• India’s health care capacity is notoriously insufficient: “1 doctor per 11,600 people, 1 isolation bed per 84,000 people and a total of 40,000 ventilators for 1.37 billion people,” per Monkey Cage.

The bottom line: Before long, Modi’s dramatic step may again seem unthinkable. For now, there's concern it could be too little too late.

Go deeper

Erica Pandey, author of @Work
1 hour ago - Economy & Business

The winners and losers of the pandemic holiday season

Illustration: Sarah Grillo/Axios

The pandemic has upended Thanksgiving and the shopping season that the holiday kicks off, creating a new crop of economic winners and losers.

The big picture: Just as it has exacerbated inequality in every other facet of American life, the coronavirus pandemic is deepening inequities in the business world, with the biggest and most powerful companies rapidly outpacing the smaller players.

Coronavirus cases rose 10% in the week before Thanksgiving

Expand chart
Data: The COVID Tracking Project, state health departments; Map: Andrew Witherspoon, Sara Wise/Axios

The daily rate of new coronavirus infections rose by about 10 percent in the final week before Thanksgiving, continuing a dismal trend that may get even worse in the weeks to come.

Why it matters: Travel and large holiday celebrations are most dangerous in places where the virus is spreading widely — and right now, that includes the entire U.S.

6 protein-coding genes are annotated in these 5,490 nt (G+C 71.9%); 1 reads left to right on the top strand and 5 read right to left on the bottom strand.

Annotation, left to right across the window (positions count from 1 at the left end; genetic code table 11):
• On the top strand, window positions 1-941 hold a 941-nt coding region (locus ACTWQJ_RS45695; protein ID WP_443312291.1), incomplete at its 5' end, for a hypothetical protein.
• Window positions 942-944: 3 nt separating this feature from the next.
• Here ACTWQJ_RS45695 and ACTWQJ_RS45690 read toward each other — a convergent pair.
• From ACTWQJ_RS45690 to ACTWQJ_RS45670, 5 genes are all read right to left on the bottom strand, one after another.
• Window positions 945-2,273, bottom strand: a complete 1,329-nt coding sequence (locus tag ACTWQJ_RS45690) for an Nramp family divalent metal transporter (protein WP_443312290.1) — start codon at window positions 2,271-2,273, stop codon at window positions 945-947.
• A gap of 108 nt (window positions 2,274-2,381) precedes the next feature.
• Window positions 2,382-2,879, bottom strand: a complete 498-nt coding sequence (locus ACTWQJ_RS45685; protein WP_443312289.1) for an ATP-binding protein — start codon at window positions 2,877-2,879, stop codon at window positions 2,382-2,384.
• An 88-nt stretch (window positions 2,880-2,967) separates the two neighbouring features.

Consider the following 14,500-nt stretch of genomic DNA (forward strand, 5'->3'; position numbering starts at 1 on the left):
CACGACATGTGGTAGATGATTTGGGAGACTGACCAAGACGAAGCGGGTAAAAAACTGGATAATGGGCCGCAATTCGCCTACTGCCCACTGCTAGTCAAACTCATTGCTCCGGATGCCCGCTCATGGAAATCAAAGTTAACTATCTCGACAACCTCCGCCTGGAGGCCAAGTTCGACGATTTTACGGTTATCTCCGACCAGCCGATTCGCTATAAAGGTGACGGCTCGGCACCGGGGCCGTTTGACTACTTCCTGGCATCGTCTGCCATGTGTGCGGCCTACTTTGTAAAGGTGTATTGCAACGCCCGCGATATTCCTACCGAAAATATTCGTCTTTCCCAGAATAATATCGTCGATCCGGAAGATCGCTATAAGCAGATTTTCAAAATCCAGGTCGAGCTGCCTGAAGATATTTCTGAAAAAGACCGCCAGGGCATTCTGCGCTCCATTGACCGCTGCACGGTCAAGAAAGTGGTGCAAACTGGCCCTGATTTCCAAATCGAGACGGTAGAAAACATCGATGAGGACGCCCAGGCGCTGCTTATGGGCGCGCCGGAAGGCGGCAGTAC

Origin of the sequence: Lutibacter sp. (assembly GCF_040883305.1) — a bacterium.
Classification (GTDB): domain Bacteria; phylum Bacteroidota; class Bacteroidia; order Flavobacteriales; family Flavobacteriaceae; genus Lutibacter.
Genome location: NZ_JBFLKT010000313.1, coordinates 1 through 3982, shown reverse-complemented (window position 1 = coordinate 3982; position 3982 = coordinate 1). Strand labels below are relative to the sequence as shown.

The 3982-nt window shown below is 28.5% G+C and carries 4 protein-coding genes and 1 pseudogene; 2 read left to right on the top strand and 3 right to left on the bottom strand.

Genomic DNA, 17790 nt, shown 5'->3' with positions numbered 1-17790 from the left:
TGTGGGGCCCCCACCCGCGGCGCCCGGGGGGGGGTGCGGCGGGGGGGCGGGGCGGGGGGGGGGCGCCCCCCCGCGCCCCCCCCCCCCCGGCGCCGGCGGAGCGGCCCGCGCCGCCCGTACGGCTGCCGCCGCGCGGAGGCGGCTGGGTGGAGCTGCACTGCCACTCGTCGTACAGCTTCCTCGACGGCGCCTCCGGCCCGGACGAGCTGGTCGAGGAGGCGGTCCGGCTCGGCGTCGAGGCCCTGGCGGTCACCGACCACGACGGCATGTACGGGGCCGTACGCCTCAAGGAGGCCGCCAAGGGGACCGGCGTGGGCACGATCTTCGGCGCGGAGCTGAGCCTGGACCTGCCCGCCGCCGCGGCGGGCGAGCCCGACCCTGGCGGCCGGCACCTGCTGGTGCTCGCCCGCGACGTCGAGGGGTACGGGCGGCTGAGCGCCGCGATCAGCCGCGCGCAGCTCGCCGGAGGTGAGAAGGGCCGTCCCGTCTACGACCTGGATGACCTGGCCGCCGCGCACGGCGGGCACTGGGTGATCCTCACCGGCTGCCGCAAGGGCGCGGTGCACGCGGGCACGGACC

Updated 7 hours ago - Politics & Policy

Supreme Court backs religious groups on New York coronavirus restrictions

Photo: Saul Loeb/AFP via Getty Images

The U.S. Supreme Court ruled late Wednesday that restrictions previously imposed on New York places of worship by Gov. Andrew Cuomo (D) during the coronavirus pandemic violated the First Amendment.

Why it matters: The decision in a 5-4 vote heralds the first significant action by the new President Trump-appointed conservative Justice Amy Coney Barrett, who cast the deciding vote in favor of the Catholic Church and Orthodox Jewish synagogues.

Get Axios AM in your inbox

Catch up on coronavirus stories and special reports, curated by Mike Allen everyday

Please enter a valid email.

Please enter a valid email.

Subscription failed
Thank you for subscribing!